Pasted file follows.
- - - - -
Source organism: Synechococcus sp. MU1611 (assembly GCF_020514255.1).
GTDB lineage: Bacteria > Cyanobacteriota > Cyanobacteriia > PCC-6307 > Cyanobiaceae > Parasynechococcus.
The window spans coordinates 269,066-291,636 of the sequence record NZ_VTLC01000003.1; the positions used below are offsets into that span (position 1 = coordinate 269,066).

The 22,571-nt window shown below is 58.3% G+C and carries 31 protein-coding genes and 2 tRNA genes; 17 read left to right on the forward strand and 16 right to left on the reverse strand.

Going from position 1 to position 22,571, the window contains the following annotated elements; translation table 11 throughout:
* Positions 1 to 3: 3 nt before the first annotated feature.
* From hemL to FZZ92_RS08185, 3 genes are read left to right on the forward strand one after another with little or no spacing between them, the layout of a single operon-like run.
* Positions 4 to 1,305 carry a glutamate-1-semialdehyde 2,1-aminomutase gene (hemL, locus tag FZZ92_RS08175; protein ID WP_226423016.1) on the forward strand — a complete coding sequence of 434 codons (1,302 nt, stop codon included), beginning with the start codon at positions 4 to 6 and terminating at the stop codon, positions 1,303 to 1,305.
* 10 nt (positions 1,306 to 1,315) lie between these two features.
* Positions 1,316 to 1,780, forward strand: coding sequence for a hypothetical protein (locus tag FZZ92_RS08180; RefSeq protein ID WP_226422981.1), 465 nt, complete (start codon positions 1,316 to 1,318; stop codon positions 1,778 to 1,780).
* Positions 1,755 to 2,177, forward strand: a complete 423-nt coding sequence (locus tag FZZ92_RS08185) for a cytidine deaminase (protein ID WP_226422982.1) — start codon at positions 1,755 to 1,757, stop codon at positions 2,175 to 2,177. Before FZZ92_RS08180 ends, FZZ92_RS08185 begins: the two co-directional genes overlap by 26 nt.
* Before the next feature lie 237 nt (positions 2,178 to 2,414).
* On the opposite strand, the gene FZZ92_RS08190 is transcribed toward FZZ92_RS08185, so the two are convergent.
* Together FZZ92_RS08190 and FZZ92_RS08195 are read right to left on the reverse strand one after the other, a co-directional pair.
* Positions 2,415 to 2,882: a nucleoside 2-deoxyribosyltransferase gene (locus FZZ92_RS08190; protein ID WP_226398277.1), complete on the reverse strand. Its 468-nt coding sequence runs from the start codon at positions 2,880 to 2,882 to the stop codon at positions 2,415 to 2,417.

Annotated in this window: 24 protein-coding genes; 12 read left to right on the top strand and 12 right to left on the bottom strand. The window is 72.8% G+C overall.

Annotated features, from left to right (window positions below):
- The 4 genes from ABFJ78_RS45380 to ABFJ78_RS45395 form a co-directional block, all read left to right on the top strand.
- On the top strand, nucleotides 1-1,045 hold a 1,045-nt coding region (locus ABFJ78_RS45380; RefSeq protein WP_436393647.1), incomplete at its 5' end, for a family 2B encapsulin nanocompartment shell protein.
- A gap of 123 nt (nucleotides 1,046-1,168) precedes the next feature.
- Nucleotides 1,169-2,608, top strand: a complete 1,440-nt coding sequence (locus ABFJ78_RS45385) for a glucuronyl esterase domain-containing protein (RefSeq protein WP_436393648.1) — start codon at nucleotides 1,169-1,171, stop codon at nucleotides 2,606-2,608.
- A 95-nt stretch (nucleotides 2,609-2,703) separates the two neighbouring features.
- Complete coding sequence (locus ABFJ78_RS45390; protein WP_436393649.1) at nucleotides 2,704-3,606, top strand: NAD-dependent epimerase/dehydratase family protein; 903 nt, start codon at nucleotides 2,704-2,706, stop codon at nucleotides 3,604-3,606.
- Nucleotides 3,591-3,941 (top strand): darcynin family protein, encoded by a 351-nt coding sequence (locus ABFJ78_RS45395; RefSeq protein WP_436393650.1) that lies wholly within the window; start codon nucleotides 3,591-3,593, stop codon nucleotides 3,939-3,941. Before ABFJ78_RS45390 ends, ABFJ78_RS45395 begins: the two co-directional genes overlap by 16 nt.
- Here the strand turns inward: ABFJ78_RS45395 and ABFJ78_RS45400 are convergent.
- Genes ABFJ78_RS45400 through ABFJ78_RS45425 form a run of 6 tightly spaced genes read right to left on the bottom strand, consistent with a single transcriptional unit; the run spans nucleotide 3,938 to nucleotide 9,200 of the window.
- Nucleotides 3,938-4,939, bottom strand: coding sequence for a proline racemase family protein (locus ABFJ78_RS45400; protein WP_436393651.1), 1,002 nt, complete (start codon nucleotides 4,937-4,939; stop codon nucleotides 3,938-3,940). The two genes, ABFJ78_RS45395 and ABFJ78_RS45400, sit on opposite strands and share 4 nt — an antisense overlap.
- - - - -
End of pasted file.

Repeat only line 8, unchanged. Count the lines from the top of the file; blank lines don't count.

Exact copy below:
* Positions 4 to 1,305 carry a glutamate-1-semialdehyde 2,1-aminomutase gene (hemL, locus tag FZZ92_RS08175; protein ID WP_226423016.1) on the forward strand — a complete coding sequence of 434 codons (1,302 nt, stop codon included), beginning with the start codon at positions 4 to 6 and terminating at the stop codon, positions 1,303 to 1,305.